U2 Tickets Went On Sale Today…It Didn’t Go Well U2 Tickets Went On Sale Today…It Didn’t Go Well
At the start of the month, U2 announced their eXPERIENCE + iNNOCENCE Tour 2018, and people had opinions almost immediately. Not simply because they... U2 Tickets Went On Sale Today…It Didn’t Go Well
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At the start of the month, U2 announced their eXPERIENCE + iNNOCENCE Tour 2018, and people had opinions almost immediately. Not simply because they announced a tour – the popular Irish rock band toured throughout pretty much all of 2015 and 2017 – but because for the first time ever, the band was selling tickets exclusively using Ticketmaster’s Verified Fan system.

People have strong feelings about Verified Fan. The program was created, according to Ticketmaster, to “separate actual, human fans from bots and scalpers” and to “thwart bad actors who are in the business of taking away tickets from fans just so they can resell them”. In an effort to do so, Ticketmaster requires interested concert-goers to register ahead of onsale time so that the program can run your information through some sort of magical algorithm that determines whether you like U2 enough to not resell your ticket (though emails uncovered during their ongoing lawsuit with Songkick show that a TM executive calls this “crowdsurge BS”).

Verified Fan has historically been a presale program wherein those who are deemed human/fan enough to receive a code can then unlock the presale for a chance to buy tickets ahead of the general public. U2, however, made it so that every single ticket was locked behind either Verified Fan or one of the other various code-required presales.

Given the decades-long career of the band and the age demographic of the majority of their fans, it seems unlikely that every U2 fan who planned to buy a ticket was on Twitter to see the various reminders to register.

Tickets for the tour went on sale first to U2.com subscribers. Members of the fan club ($50 to join) were split up into two groups, called eXPERIENCE and iNNOCENCE, who had presales on two consecutive days. In order to be eligible for this presale, fans had to create a Ticketmaster account, connect it their U2.com account, enter their cell phone number, and agree to receive text messages where they’d (hopefully) be sent a code.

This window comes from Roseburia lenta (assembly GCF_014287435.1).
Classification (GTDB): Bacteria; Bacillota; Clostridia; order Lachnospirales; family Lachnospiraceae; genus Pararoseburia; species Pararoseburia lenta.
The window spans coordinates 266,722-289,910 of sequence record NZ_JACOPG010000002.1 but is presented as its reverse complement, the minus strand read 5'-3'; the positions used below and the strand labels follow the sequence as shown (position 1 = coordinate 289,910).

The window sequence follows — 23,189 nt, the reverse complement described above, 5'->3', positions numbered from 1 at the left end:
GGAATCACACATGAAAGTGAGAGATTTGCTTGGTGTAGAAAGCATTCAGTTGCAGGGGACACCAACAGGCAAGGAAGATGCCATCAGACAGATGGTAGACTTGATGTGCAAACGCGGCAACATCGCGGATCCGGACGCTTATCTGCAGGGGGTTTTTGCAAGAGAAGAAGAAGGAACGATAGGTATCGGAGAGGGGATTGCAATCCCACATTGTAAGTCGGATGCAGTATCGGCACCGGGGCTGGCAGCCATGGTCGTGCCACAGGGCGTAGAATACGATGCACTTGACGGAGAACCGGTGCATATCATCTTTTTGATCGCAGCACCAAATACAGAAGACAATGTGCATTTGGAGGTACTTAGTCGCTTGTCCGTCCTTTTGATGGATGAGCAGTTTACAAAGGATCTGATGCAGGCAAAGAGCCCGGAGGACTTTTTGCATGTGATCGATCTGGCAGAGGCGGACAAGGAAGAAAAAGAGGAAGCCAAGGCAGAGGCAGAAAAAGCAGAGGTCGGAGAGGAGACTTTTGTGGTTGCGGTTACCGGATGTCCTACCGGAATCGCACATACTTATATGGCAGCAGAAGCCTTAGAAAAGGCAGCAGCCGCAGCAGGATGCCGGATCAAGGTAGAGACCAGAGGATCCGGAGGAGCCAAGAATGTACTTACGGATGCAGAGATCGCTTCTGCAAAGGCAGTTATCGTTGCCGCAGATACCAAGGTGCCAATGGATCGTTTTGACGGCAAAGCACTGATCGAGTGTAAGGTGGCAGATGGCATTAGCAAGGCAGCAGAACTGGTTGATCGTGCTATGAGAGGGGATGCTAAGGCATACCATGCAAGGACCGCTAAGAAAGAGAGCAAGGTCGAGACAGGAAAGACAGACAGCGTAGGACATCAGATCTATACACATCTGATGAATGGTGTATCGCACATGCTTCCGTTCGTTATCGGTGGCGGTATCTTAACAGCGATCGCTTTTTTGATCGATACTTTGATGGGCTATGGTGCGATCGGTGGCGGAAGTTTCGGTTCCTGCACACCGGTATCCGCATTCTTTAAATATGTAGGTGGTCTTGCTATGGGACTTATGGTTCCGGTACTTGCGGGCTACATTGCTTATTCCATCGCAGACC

Next up to bat: Citi cardholders. That’s right – randomly enough, U2 teamed up to give those with a Citi credit card the second round chance at tickets. This presale allowed the purchase of 4 tickets whereas paid fan club members could only purchase two. Of course, cardholders also had to register ahead of time, and fill out additional forms for each show they were interested in attending.

Finally, tickets went on sale this morning to the rest of us – or, the rest of us who were made aware of the strictly-Verified-Fan program, remembered to register on time, and were part of the lucky bunch actually sent a code.

Oh, and those whose code worked as apparently, many did not.

Not that confusing, right? Totally fan friendly. Also, totally anti-resale effective.

Speaking of prices, fans aren’t only complaining about needing to pay above face value after failing to buy tickets through world’s most complicated purchase process; many are complaining about paying the face value prices to begin with.

 

U2 has already added a second date in Montreal, and it’s likely they may continue this pattern when other cities sell out. If that’s the case, at least those who were unaware of the Verified Fan-only process will now be able to sign up for the program the second time around. Or, they’ll succumb to the frustration and confusion and buy secondary – my guess is the latter.

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Katie Gainer Deputy Editor

Katie Gainer is the Deputy Editor for TicketNews.com. She is a recent graduate of the University of Massachusetts Amherst with a BA in Communication and Gender Studies. She has varied experience in writing, editing, and social media management. She can be reached via email at [email protected]